by Marty Reich, Master Rosarian, Editor of the Rose Leaf
So you have pruned your roses and cleaned up the beds some time around now. It is still too early to pull the mulch very far away. We could have a freeze until the middle of April and did last year. If you spray, you have done that as well, soaking the mulch as well as the almost bare bushes. It is so much better to get ahead of blackspot and spray routinely than to let it get ahead of you.
You may want to go strictly no-spray, which we understand, but hope you have invested in some easy care roses. Somewhere in between is spraying with an organic insecticide.
I only spray for bugs when they are present. I suggest spraying late in the day when the bees have gone to bed.
Be aware that some organic chemicals may not be as safe as some synthetics. Always read the label on whatever you buy and read it every time since contents may change.
If you are still buying roses, a good place to check out the ratings for roses is the Tenarky.org website where the Roses in Review results are posted just for our district. This may be more helpful than the nation-wide ones since our climate can be rather challenging. Do not be afraid to buy bareroot roses from reputable online nurseries. Ask a CR where they order from for suggestions.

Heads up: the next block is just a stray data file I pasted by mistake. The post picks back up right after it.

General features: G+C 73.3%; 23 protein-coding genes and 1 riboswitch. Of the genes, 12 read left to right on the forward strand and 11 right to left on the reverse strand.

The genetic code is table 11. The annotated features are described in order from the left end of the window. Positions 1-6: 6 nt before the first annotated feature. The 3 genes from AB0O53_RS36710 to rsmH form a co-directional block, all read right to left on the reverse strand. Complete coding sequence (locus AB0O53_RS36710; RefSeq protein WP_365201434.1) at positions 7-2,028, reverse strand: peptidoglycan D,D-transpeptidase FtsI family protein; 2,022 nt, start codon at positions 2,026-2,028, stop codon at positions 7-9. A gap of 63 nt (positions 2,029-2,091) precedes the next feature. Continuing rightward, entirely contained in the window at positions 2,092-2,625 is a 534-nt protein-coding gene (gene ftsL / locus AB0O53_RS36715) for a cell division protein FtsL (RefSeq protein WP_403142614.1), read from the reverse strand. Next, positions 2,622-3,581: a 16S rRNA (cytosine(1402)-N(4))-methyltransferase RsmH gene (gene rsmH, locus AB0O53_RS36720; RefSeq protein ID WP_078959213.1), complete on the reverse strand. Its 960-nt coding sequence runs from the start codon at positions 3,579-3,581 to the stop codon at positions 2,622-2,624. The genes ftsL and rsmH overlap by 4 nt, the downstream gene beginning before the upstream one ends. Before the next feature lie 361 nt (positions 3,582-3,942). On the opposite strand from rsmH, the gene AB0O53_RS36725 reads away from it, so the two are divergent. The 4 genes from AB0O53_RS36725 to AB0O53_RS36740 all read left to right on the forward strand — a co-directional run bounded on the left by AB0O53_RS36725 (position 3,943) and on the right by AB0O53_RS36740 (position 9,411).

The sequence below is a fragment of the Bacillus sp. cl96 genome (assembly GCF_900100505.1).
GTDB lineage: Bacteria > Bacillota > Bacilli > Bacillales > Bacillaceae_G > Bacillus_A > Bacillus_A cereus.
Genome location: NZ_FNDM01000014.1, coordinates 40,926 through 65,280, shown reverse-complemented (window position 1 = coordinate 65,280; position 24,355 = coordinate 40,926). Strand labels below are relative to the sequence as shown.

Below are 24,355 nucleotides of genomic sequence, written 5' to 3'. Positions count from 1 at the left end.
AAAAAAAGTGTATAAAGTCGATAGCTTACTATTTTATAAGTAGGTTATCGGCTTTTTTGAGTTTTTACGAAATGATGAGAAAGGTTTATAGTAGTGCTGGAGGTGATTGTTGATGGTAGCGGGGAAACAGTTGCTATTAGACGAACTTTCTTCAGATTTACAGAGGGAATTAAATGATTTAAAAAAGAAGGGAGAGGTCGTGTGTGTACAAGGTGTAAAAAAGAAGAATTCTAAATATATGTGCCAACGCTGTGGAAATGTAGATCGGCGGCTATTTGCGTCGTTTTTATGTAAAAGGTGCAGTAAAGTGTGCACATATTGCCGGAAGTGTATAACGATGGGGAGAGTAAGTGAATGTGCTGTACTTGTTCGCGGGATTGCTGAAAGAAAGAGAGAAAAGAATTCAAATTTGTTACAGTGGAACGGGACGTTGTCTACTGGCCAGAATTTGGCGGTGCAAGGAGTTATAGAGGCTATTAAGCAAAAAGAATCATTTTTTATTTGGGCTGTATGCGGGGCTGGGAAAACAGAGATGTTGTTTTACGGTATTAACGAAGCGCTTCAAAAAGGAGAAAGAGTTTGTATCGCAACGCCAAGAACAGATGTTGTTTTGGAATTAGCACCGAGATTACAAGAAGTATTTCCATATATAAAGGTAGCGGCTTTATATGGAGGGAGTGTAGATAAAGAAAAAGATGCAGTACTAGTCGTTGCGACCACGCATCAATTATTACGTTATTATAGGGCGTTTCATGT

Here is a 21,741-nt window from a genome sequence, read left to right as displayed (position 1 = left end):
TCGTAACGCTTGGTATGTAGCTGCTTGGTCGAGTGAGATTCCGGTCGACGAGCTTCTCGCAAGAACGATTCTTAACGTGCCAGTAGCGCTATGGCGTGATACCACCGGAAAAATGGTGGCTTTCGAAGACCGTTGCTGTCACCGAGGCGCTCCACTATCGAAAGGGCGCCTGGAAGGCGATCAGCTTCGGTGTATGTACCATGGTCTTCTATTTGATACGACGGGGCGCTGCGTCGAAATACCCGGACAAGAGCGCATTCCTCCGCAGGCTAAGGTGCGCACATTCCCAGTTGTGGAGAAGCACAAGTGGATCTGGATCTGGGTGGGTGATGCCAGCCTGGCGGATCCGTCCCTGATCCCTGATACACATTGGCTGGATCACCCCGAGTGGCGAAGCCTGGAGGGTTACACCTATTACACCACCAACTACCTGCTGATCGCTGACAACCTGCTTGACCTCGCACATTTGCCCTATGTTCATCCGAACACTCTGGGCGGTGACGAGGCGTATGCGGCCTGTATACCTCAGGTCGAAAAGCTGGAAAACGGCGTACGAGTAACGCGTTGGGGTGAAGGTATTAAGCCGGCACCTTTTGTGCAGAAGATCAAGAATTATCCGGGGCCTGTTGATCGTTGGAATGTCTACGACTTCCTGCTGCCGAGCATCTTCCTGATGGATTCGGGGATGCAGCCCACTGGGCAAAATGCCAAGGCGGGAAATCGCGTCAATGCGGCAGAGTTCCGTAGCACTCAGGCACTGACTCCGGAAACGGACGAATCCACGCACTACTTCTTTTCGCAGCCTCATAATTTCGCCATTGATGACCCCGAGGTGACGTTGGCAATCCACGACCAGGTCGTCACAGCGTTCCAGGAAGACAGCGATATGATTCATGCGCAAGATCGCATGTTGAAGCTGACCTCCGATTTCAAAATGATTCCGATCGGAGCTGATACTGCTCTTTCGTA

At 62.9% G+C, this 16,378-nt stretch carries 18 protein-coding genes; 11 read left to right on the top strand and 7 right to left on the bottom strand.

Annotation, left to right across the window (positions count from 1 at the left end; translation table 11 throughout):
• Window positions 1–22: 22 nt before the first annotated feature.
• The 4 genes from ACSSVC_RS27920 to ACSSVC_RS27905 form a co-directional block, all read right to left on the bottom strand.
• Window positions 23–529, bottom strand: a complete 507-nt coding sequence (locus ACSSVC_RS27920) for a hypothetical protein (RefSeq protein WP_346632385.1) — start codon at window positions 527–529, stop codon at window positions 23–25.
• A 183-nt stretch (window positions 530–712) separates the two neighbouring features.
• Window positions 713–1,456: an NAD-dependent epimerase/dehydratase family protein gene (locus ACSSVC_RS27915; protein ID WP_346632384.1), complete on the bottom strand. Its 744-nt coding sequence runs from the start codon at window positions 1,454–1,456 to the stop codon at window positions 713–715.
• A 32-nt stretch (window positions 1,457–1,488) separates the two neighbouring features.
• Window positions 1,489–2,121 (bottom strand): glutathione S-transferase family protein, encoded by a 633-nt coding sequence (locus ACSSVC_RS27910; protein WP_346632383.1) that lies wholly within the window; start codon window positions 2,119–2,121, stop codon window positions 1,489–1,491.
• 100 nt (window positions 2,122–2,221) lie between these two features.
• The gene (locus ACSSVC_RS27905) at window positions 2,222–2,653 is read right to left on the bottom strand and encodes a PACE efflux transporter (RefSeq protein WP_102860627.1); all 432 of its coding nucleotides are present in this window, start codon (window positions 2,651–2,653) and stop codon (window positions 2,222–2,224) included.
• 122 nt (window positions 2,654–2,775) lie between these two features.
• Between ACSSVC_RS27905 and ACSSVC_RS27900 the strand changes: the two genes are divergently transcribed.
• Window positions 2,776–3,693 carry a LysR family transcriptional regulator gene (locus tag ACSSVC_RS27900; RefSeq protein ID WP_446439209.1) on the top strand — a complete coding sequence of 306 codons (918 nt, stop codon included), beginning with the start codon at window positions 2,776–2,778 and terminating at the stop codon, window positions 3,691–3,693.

You can pot these roses when they come or plant them directly in the ground following the directions sent by the company. The main things to consider are whether your hole drains well and, most importantly, to cover the canes with dirt or mulch and keep them covered until new growth peeks thru the mulch. Canes must not dry out until the roots have gotten established enough to support them. That is the case regardless of whether the rose is in a pot or the ground. I always replace the soil in a hole where I have previously had a rose growing. This is a good practice to prevent carrying over any problems.